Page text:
At first sounds like a HORROR movie,,,,,,,,,,,then GENIUS.


When one considers the COST of death, and then what the AFFECT on the environment is, the proper and humane composting of the deceased makes incredible sense. ODD, DIFFERENT, but incredibly LOGICAL>

Under the argument of reducing the carbon footprint, composting human remains is currently possible.

California this weekend joined Washington, Colorado, Oregon and Vermont in allowing a green burial method.

It is as if a quote from the book of Genesis were applied: “Man, remember that you are dust and to dust you will return”. In addition, it is a phrase that the priest repeats every time he applies the ashes on the forehead of each of his faithful Catholics.

The method is environmentally sustainable and a cost-effective alternative to cremation and burial, under US state law.

Human remains decompose naturally over a period of 30 to 45 days after being placed in a steel container and buried in wood chips, alfalfa, and other biodegradable materials. The body decomposes on the ground, later to be returned to its relatives.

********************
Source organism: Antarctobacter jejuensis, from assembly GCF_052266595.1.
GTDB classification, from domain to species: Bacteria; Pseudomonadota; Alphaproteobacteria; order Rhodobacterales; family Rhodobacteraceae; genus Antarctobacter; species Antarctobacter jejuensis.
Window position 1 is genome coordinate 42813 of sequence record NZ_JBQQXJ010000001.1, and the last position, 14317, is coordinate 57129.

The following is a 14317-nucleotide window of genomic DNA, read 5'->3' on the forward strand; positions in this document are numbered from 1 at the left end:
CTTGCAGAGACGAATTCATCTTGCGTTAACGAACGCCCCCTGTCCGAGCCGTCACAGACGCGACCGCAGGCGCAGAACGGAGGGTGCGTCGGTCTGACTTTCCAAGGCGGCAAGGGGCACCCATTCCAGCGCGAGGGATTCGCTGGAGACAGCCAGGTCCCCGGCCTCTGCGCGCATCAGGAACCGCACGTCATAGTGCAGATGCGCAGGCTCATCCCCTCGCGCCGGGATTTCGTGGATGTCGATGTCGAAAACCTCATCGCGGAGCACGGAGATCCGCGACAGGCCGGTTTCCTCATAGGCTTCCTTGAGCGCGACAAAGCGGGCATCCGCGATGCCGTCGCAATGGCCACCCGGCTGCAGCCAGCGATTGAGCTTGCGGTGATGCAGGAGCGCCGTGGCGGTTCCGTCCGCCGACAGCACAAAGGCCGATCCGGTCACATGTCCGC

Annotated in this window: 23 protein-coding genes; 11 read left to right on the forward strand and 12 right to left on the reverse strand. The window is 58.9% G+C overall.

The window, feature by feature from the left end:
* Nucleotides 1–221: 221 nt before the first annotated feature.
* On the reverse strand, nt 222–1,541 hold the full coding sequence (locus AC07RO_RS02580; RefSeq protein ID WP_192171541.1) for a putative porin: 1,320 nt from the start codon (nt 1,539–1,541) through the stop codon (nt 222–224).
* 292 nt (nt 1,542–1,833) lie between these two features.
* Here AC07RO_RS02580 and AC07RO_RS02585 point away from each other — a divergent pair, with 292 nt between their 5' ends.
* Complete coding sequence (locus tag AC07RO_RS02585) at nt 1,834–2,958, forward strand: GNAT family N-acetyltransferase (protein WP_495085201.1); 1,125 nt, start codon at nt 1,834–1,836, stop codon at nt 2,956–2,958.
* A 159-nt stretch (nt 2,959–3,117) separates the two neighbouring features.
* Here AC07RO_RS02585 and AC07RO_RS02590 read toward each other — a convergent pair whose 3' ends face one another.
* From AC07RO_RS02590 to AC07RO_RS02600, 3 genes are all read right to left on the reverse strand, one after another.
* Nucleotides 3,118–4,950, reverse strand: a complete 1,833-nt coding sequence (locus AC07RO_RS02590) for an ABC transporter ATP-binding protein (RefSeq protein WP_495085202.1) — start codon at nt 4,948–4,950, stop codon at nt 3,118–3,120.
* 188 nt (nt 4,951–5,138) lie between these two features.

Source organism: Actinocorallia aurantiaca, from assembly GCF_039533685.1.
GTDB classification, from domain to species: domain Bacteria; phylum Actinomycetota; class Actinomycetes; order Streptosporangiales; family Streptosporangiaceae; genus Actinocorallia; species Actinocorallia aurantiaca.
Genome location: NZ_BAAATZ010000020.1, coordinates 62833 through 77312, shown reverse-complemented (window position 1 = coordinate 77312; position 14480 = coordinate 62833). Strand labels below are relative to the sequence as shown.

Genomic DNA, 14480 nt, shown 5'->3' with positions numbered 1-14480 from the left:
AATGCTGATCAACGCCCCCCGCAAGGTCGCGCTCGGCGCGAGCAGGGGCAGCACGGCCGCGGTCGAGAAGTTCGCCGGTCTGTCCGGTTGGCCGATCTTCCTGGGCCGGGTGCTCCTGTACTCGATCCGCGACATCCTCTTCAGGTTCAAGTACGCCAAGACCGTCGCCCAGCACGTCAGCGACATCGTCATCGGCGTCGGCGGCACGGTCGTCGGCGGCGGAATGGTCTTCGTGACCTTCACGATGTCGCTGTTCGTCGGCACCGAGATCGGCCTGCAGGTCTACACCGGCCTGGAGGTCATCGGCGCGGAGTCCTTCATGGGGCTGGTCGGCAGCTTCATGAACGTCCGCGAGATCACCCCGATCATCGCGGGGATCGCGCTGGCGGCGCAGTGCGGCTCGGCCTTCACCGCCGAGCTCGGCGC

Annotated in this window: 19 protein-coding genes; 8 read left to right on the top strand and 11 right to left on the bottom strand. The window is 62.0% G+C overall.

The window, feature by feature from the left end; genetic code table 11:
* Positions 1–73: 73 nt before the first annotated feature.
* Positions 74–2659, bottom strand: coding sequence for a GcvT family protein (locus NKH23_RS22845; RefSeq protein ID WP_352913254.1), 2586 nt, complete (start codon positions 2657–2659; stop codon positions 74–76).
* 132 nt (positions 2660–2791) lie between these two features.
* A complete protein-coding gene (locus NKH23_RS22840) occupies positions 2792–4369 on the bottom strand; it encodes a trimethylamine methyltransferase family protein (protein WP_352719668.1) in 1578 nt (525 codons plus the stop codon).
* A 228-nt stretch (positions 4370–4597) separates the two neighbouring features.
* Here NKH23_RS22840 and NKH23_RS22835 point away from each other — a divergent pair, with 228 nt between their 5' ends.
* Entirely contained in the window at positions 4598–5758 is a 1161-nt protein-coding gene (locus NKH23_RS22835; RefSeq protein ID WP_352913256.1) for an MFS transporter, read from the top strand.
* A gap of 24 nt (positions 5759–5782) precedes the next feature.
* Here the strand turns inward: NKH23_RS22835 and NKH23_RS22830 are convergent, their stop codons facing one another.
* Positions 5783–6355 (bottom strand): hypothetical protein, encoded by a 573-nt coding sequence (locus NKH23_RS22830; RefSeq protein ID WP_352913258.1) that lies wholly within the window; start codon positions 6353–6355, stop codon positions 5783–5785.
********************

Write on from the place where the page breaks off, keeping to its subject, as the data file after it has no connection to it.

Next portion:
Each process produces approximately one cubic yard of soil. Once completed, it can be used to restore forests, preserve conservation land, nurture gardens, and combat erosion.

Companies that offer human composting say that for every person who chooses the burial or cremation option, 535 pounds of CO2 from the average cremation (equivalent to a 600+ mile car trip) will be avoided. In addition, water and land use are being saved, compared to traditional burials.

The New York State Catholic Conference has opposed the measure, saying the alternative subverts the idea that the human body should be treated with dignity and respect.

More ecological burials

Human composting is an environmentally friendly alternative to cemeteries, taking up land and saving resources such as wood, concrete and steel used in casket construction, according to a bill note from Environmental Advocates of New York.

Traditional burials can also lead to soil and groundwater contamination due to the embalming process, which uses toxic chemicals such as formaldehyde, the advocacy group notes.

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